Examine new theories, studies and methods surrounding end of life care issues
As the global population ages and grows, so too does the number of deaths in the world each year. With this comes new patterns of ageing and dying, but access to good quality end of life care varies enormously around the world.
On this degree, you’ll explore issues surrounding where, how, and when we die. You’ll learn about varying cultural beliefs surrounding what makes a good death, and consider global attempts to improve end of life care. Using examples of legalised assisted dying, you’ll consider the debates and issues of end of life care from a social science and humanities perspective.
This degree is comprised of six core 20 credit programmes and a final 60 credit dissertation programme.
The Masters will take three years in the first instance to complete with a maximum of six years being allowed.
This MSc has PGCertificate and PGDiploma exit points available. The maximum duration of the PGCertificate and PGDiploma is four years for completion.
Learn about new directions and the latest thinking on end of life care.
Death itself may be certain, but how we die involves many challenges. On this course, you’ll explore the care we receive when dying, cultural variations and beliefs around what makes a good death, and the planning and timing of death.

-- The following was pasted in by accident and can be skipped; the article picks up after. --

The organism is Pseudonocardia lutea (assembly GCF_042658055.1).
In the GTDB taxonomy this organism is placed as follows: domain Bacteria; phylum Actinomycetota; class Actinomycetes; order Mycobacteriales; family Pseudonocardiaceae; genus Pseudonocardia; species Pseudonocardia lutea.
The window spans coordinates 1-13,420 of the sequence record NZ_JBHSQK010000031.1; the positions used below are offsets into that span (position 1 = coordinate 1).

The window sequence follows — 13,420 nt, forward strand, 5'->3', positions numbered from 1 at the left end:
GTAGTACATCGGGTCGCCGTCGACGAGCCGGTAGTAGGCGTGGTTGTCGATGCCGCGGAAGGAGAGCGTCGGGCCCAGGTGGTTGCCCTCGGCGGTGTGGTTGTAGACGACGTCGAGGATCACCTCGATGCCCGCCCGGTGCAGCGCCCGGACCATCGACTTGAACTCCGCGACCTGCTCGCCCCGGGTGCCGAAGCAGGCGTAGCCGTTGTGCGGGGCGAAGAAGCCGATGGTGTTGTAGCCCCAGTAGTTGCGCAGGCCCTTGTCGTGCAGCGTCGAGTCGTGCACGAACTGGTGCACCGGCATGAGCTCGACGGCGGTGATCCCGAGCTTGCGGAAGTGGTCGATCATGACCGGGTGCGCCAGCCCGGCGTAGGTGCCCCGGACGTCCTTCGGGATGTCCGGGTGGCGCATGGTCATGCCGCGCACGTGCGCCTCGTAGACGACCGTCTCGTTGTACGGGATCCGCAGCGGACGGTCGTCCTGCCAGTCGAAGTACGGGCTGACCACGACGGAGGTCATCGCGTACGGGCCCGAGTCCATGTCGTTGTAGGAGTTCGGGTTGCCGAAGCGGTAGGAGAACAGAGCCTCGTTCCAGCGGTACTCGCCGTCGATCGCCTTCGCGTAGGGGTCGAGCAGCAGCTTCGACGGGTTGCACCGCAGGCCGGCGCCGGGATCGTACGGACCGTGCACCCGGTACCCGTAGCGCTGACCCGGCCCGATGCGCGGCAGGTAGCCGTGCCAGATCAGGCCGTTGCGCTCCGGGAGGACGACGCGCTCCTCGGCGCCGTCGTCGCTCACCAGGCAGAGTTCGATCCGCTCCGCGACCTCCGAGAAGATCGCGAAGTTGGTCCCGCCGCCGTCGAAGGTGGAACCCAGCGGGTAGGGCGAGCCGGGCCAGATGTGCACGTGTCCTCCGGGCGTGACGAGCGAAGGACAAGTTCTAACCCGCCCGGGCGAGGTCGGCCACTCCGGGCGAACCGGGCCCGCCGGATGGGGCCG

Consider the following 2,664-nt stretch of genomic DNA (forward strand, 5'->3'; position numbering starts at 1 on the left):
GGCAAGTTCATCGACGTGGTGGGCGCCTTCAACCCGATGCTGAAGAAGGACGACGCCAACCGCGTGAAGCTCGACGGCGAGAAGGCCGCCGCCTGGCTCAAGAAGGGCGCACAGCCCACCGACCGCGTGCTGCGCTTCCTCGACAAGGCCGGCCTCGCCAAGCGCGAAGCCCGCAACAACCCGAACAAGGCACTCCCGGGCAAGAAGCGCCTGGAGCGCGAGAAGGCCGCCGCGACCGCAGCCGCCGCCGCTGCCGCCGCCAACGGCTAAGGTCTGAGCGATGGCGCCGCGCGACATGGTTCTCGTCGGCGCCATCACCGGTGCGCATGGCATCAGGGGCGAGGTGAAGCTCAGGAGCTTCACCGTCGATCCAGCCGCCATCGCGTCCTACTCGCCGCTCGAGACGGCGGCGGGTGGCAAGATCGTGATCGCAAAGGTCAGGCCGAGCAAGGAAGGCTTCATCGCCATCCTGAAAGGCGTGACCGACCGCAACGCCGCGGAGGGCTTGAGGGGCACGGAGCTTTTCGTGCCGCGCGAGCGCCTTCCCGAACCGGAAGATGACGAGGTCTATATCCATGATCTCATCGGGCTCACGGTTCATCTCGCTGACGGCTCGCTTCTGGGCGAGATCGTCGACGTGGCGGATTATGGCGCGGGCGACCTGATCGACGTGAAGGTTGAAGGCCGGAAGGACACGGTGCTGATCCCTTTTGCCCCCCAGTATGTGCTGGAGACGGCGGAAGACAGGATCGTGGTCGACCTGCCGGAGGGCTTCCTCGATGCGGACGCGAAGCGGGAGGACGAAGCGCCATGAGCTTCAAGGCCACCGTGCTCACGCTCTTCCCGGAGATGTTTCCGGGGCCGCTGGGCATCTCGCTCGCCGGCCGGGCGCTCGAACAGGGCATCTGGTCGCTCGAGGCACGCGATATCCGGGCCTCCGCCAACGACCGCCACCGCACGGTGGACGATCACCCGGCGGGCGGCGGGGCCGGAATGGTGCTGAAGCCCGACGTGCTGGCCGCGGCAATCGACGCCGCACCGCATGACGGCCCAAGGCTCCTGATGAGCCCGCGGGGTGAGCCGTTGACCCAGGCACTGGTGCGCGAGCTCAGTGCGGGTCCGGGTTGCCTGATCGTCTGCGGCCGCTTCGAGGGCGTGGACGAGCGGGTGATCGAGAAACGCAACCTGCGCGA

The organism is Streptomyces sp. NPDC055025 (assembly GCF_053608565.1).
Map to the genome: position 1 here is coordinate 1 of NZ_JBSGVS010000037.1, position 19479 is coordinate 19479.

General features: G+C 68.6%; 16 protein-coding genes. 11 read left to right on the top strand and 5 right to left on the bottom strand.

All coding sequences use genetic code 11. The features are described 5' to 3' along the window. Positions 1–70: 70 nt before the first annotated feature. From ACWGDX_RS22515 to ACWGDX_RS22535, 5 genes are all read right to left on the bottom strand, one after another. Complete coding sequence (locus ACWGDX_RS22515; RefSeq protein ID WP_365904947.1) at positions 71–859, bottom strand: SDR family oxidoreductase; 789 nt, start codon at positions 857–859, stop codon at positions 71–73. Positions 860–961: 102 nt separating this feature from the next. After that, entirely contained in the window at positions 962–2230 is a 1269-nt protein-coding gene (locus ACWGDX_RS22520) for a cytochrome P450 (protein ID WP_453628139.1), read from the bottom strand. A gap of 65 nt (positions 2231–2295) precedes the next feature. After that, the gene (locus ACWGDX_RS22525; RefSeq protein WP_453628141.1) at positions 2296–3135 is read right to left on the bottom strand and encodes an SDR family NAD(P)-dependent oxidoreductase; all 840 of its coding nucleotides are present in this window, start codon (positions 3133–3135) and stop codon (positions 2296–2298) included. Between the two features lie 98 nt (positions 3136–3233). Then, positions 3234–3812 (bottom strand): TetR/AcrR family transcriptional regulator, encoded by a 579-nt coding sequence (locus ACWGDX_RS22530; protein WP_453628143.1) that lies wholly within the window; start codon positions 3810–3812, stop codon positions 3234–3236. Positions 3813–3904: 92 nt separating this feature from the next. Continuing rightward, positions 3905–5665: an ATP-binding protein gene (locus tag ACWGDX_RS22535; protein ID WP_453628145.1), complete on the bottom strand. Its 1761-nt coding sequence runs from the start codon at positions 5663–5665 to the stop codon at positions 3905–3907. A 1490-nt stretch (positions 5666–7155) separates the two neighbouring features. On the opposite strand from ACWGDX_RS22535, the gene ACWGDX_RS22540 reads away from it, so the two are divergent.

With increasingly ageing populations, we are living longer but dying more slowly. New ideas around end of life care are therefore emerging in different contexts. You will discover the patterns and global trends taking place in palliative care, and explore these new approaches from a social science and humanities perspective.
You’ll also be learning from health and care experts at the University of Glasgow, recently ranked as offering the number one online healthcare course and number 14 online health and medicine course by Class Central, a search engine ranking the top online classes of all time.
This course is for people interested in or engaged in matters relating to death, dying, bereavement, palliative and end of life care.
This course will be of special interest to those working in healthcare, including physicians, nurses, social workers, and other health and social care professionals.
The course will also appeal to practitioners, students, researches, volunteers and policymakers in end of life care, as well as social activists and those working in artistic and cultural media who are working on end of life issues.